March 4


Snacking for Hunger or Habit?

By Sue Ingebretson

March 4, 2014

emotional eating, fibromyalgia, habit, hunger, recipe, snacking, snacks


snacking-for-hunger-or-habitDon’t ya hate it when you finish your last bite of something and didn’t even realize you were eating it in the first place? Or, maybe that’s just me. What about noticing you’re standing in front of your fridge without remembering why? We all snack or graze on autopilot at times. But, would you like to know the difference between eating for hunger or out of habit?

See if you can relate to these scenarios.

  • Right in the middle of a meeting, you suddenly remember that two month old rogue power bar in the bottom of your purse. It’s now more important than anything and you dig for it with the zest of a three year old at the beach. Are you actually hungry or feeling restless?
  • You’re trying to put the finishing touches on a report, article, or project and can’t get the math or words right to tie it up. You look up from your work and notice that the bowl full of chocolates on your desk … is no longer. Well, it’s still a bowl, of course, but the chocolates have gone MIA. Are you hungry or looking for distraction?
  •  You were “good” for lunch and although you wanted a big burger, instead you had a tiny green salad with a slight squeeze of lemon juice. Around mid-afternoon, you find yourself wondering if you peeled back the wallpaper and took a lick, would it taste like cinnamon oatmeal? After all, that’s how the paste looked when you stirred up a batch in the first place. Are you truly hungry or feeling nibbly?

Oftentimes, we’re so out of touch about how actual hunger feels

that we completely miss the signs.

 In fact, we’re usually not looking at all.

While this post is neither for nor against snacking, it’s about how to snack on purpose rather than by accident. It’s also not about what can happen if you snack when you’re not truly hungry (more fodder for future posts). For now, I’d just like you to simply take notice. When you reach for a snack – take a moment to breathe. Inhale deeply … breathe out slowly. Do you feel hungry? Are there any emotional needs that might be getting in the way?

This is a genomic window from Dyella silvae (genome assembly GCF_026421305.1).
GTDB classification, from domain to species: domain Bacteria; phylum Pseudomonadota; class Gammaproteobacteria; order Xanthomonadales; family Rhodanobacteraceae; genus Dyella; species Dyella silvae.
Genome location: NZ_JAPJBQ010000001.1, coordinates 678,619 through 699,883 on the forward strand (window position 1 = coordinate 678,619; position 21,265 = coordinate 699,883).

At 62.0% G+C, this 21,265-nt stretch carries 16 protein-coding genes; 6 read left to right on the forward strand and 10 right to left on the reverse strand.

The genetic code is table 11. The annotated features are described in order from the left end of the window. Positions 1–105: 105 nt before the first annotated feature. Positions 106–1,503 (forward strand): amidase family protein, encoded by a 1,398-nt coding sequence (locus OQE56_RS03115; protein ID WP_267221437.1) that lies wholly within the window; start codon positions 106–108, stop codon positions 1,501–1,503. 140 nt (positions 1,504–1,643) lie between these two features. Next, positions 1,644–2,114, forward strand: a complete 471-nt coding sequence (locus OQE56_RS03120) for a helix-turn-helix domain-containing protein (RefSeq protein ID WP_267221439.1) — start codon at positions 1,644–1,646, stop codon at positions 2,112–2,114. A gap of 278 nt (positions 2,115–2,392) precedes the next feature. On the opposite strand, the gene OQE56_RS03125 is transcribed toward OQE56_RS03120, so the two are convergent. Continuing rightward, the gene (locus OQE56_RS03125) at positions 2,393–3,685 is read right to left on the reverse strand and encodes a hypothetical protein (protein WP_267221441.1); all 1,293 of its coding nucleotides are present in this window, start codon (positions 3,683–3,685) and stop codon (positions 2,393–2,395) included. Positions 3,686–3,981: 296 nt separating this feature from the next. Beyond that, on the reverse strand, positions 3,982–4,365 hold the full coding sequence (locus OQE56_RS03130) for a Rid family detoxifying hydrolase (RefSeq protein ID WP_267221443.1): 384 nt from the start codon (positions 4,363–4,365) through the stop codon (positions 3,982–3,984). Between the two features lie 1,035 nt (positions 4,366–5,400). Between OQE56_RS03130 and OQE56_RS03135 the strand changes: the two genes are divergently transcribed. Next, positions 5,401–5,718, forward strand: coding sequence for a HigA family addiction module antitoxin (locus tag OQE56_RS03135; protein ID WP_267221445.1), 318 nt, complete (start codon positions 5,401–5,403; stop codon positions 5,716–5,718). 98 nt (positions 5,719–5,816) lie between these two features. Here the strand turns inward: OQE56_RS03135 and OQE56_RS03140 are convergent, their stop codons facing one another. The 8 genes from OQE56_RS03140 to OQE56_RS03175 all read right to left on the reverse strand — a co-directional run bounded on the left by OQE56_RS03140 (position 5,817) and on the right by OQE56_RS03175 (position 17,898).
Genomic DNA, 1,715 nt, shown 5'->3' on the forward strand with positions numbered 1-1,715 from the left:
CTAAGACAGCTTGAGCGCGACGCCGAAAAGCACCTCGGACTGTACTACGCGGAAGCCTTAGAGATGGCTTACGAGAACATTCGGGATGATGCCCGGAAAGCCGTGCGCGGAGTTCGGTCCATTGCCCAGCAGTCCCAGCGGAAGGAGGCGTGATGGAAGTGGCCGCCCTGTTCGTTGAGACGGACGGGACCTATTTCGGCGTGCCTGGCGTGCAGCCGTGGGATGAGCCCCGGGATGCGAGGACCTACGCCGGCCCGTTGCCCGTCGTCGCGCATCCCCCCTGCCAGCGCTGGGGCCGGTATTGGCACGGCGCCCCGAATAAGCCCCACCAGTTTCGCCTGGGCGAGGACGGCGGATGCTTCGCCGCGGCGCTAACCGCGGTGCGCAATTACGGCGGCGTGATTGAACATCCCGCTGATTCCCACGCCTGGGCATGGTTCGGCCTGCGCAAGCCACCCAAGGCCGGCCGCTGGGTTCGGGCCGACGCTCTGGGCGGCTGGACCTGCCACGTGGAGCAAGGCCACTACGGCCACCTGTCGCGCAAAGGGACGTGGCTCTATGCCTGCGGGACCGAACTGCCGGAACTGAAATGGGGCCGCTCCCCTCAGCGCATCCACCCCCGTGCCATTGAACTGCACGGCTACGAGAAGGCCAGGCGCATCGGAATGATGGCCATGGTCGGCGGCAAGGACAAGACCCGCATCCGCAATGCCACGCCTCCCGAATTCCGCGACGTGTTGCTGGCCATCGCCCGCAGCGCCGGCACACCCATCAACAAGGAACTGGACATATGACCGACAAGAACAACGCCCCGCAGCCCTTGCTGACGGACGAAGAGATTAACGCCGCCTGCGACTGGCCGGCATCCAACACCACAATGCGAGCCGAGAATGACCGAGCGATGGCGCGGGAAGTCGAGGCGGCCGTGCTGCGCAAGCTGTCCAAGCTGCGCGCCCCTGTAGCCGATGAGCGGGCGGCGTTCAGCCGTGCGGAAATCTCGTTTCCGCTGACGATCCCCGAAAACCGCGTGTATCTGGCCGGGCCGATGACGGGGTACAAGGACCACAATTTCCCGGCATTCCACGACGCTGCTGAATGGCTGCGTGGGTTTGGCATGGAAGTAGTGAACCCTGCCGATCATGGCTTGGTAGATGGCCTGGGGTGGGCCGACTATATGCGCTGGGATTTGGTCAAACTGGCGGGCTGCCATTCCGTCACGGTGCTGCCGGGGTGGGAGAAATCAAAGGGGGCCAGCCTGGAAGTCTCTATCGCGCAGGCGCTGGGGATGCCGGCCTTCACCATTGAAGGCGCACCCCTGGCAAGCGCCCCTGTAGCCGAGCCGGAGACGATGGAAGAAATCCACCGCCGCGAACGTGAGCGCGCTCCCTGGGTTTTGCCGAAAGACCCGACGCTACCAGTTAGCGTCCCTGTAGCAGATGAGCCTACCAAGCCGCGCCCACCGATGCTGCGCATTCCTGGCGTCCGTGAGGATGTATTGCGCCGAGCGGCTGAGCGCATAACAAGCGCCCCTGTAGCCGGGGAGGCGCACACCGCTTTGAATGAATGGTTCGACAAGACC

Just this one simple step can give you the sign you didn’t know you were looking for.

Now, about that snacking. If you do snack – here are few tips to keep in mind:

  1. Make it Conscious!  As mentioned above, stop to check and see how you feel. After your deep breath, do you notice any slight hunger pangs? Is there any gurgling and twinging going on in the tummy? Be certain that your choice to eat is not a mindless reaction to your present (and fleeting) circumstances.
  2. Make it Healthy! The only thing that can sabotage your nutrition plans faster than snacking is by snacking on empty-nutrient faux foods! Fortunately, I’ve already written an article on Healthy Snack Ideas and Recipe!  for my friends at (And, no, these aren’t just for those with chronic health challenges.)
  3. Make it Timely! If you find yourself hungry mid-afternoon that’s fine. Grab something healthy. If you find that you had a light breakfast or light lunch and need a pick-me-up a few hours later, that’s a good time for a snack. Snacks are fine on a need-to-munch basis. But snacking regularly (especially in the evening), isn’t helpful to your dietary goals. I don’t like to make assumptions like that, but in the case against frequent snacking, I’m assuming that you’re not a professional Olympic athlete in training.

Got snacking tips of your own? Oh, DO share below!

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Want to know more about what ONE ingredient you do NOT want in your snacks or meals? Grab my FREE Stop Feeding Yourself PAIN guide here!


Would you like to begin your own self-discovery process and heal from the inside out? Check out Sue’s Rebuilding Wellness site – and click on the Work With Sue tab to learn more. Simply email that form if you’d like more information. For the next 14 days, my introductory Wellness Breakthrough Strategy sessions are FREE. Do not click on the Buy Now button. Simpy email me to schedule your session before the spots are filled.



  1. Thank you for this article, Sue. It is very important to be a mindful eater and not space out. Unfortunately, (and you touched on) food can become the soothing drug of choice. A person who is unable or unwilling to face emotions will try to deaden the pain through one addiction or another. Though drugs, smoking, and alcohol are some people’s choice, others have used food. I began doing so at the tender age of 21 never understanding the dynamics until mid-life. We have to have food to survive. I have found that I must eat healthy and commit to getting through one day at a time as my success–just like any other addiction.

    1. Julie — absolutely! So many of us were even taught to use food as a soother, a reward, a punishment, etc. It’s a challenge, but very important to learn to see it simply as fuel. Food is wonderful and tasty, and amazing, but the bottom line is that it’s simply fuel to give us energy and vitality. I no longer choose (often, anyway!) to consume foods that don’t have nutritional benefits.

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